Controversial open source advocate and programmer Richard M Stallman is facing increasing opposition to his rejoining of the board of the Free Software Foundation, the organisation he founded in 1985.
Soon after Stallman announced that he would return as a director of FSR, open source movement heavyweights published an open letter, saying the appointment ruined the meaning of their work.
The signatories to the letter include Australian Linux developer Matthew Garrett, Debian technical committee member Elena Hasman, the GNOME Foundation, and X.org, as well as Mozilla and many more.
"Our communities have no space for people like Richard M Stallman [RMS], and we will not continue suffering his behaviour, giving him a leadership role, or otherwise holding him and his hurtful and dangerous ideology as acceptable," the letter states.
Saying "there has been enough tolerance of RMS's repugnant ideas and behaivour", the signatories are calling for the controversial computer scientist to be removed from all leadership positions, and for the removal of the entire FSF board.
The signatories are also calling for a boycott of the FSF, and asked developers to stop contributing to any projects related to the foundation and Stallman.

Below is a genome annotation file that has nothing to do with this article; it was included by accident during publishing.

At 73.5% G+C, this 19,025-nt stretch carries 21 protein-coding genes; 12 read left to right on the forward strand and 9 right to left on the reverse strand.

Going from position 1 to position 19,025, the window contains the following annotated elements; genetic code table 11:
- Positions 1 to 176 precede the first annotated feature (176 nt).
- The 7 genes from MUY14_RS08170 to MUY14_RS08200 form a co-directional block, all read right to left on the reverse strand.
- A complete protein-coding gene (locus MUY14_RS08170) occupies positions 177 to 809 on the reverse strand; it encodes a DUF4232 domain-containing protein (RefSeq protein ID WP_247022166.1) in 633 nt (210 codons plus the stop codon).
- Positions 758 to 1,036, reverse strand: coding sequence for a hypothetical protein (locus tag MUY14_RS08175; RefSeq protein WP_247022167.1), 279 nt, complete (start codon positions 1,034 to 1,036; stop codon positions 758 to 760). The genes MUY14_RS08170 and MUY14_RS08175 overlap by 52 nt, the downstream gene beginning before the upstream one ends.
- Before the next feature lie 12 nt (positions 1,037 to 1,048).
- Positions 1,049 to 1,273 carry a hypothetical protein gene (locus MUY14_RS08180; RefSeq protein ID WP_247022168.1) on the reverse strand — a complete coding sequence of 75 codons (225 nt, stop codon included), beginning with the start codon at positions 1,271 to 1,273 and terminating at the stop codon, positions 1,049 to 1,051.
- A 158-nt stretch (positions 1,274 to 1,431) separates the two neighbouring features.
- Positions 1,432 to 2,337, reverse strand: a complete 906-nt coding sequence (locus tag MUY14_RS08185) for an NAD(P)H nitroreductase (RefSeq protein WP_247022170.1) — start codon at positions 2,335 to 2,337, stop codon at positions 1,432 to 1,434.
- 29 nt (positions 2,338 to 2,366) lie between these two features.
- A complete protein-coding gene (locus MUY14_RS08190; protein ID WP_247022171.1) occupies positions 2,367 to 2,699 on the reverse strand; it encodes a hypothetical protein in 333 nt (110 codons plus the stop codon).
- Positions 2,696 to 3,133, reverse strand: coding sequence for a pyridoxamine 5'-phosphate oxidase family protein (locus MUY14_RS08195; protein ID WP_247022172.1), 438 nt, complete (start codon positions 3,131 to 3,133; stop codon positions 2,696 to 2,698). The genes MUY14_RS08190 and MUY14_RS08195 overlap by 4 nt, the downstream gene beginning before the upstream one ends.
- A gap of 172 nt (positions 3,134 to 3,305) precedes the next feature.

Over 1700 individuals, projects and other organisations have signed the open letter so far.
Separately, the Free Software Foundation Europe (FSFE) said the re-appointment of Stallman and the way it was communicated harms the free software movement.
FSFE will not collaborate with the FSF or any organisation led by Stallman.
Stallman had to resign from the FSF in 2019 and as a visiting computer scientist at the Massachusetts Institute of Technology after a firestorm of controversy broke out over his comments on minors and convicted sex offender Jeffery Epstein, who killed himself in prison the same year.
He later denied having made comments in support of Epstein, and apologised for the hurt he had caused.
Earlier comments by Stallman on minors and women have surfaced after the Epstein furore, however.
In 2019, several software maintainers at the GNU Project, which Stallman also founded, said that the open source activist had undermined key principles of the organisation, and that he could no longer represent it.